Like a poem, a painting is a festival, a holiday. A painting is a pause that celebrates or makes a place for Remembrance. Memory in itself cannot be transforming or transfiguring. The act of poetic alchemy changes one thing - the real experience - into another thing, a new or unknown thing. It is the imagination that acts as the director of this Ceremony of Remembrance: Taking memory and playfully, intimately pushing it and kneading it into a new becoming. Therefore entering the world of things as yet unseen; the word as yet un-enunciated; the emotion still barely perceived.
The apparent dislocation of the end image is the locus of that hidden pattern. A disguise for the dance of the real and the imagined, gathered together to step out of the sayable into the unsayable zone of experience; transfiguring expectation of place and people. For me that is how painting proceeds: slow, doubtful, strange to the mind's eye, and ever dictatorial in its demands that I remain alert to the sudden, and the not yet known.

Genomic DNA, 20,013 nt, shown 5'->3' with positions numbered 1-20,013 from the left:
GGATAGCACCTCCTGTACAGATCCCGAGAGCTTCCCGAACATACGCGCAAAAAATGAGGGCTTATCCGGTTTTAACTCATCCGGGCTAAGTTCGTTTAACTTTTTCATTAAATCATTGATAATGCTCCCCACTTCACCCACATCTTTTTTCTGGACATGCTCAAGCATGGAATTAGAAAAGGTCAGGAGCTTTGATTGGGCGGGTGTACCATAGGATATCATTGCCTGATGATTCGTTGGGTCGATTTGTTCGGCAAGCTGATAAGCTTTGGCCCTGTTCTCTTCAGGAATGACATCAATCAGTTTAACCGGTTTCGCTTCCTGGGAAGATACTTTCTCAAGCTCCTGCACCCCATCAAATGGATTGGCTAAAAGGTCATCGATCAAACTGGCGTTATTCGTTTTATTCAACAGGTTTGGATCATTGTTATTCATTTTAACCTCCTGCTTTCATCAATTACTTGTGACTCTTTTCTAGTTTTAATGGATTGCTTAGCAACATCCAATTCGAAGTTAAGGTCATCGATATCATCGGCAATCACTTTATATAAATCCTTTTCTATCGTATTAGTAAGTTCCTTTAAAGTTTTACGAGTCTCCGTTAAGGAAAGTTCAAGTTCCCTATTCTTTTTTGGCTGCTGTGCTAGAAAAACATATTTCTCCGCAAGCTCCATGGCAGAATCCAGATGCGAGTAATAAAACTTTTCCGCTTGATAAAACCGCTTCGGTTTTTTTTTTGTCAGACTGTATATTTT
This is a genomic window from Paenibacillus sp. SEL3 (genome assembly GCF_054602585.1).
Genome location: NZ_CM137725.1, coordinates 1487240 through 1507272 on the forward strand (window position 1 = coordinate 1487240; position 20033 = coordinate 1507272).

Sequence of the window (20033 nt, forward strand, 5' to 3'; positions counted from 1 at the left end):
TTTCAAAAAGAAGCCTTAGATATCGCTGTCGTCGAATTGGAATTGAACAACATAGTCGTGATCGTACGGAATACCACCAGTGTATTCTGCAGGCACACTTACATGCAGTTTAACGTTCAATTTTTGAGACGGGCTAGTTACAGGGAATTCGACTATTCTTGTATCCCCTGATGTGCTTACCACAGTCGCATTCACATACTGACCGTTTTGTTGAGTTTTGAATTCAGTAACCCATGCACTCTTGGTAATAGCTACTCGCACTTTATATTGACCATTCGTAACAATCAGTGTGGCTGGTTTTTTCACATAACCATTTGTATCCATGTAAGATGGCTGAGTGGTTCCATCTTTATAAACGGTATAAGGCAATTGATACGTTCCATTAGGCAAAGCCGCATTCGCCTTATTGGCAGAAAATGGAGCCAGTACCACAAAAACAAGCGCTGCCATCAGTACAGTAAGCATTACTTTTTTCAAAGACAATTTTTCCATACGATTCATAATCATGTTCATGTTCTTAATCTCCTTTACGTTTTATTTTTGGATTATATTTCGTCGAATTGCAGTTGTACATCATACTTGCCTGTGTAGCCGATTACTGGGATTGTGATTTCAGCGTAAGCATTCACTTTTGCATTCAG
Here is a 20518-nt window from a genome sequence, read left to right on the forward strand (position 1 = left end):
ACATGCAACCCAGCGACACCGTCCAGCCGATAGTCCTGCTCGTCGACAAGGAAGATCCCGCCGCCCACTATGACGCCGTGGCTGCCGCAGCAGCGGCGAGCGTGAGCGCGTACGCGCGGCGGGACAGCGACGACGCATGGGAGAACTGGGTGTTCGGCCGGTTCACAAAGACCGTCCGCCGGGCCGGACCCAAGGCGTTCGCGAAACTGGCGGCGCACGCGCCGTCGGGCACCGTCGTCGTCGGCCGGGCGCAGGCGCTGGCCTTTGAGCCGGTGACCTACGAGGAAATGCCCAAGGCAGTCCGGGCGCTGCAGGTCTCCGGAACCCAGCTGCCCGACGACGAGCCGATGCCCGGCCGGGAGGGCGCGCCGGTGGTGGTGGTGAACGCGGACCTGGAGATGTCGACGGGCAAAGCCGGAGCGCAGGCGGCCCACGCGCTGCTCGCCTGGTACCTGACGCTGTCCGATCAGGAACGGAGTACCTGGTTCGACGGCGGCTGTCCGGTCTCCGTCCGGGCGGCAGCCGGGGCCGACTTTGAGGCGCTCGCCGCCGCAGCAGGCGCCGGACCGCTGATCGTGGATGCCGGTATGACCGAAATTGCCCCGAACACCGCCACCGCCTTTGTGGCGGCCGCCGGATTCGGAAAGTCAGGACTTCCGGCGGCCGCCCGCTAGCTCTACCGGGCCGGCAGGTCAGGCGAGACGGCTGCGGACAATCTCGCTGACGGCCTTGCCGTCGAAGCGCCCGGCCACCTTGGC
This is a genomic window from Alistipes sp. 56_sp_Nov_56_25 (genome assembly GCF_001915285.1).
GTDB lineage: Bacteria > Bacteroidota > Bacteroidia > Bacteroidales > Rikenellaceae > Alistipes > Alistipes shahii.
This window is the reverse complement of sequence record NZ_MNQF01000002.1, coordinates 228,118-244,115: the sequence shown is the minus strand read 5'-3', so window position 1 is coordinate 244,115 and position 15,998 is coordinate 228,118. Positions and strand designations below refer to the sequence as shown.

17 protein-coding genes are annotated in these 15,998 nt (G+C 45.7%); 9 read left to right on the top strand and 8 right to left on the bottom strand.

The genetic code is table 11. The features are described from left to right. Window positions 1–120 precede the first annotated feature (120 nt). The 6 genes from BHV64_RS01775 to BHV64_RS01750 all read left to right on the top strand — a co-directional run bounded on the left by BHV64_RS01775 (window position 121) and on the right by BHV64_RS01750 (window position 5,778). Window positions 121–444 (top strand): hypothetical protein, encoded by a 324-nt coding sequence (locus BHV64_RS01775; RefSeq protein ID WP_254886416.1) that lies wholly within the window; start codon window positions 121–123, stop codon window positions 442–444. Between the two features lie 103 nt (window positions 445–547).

It is slow and not always prolific. But it is the only one worth my efforts. Concepts outside of the furtive, though blind process of submitting to the disillusion of 'failure', - which painting demands of one, - are irrelevant, and a waste of time. To recall a single phrase from a poem requires no concept, not even the antiquated principles of learning by rote. It is the repetition and the journey of word-to-image-to-emotion that allows for the poetic phrase to be imbedded on one's tongue; the poetic reality of those few words then take command as axis of comparison or standardization, that is set against everything experienced as "the real".